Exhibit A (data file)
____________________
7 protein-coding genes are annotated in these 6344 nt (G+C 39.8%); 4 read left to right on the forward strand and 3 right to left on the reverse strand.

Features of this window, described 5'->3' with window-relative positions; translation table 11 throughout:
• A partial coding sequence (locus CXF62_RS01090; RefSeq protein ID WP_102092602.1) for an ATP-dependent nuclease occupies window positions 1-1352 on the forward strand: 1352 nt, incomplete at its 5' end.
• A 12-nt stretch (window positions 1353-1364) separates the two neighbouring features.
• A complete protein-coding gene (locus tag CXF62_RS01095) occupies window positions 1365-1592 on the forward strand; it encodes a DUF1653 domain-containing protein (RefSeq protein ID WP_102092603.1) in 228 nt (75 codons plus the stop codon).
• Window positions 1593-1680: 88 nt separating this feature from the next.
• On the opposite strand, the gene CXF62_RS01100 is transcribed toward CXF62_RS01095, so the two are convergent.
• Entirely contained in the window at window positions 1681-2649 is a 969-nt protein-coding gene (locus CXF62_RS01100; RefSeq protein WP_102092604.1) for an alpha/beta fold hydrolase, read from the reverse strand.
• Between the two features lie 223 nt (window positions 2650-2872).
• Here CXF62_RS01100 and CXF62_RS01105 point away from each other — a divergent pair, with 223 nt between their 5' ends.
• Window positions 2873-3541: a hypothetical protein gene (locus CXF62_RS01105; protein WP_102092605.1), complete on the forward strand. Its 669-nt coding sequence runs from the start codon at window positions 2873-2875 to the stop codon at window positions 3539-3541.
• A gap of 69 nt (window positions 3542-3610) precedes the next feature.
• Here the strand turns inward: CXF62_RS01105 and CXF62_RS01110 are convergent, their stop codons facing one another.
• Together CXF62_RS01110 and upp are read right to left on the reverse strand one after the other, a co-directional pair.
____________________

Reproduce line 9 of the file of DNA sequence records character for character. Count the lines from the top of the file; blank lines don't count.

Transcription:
• Between the two features lie 223 nt (window positions 2650-2872).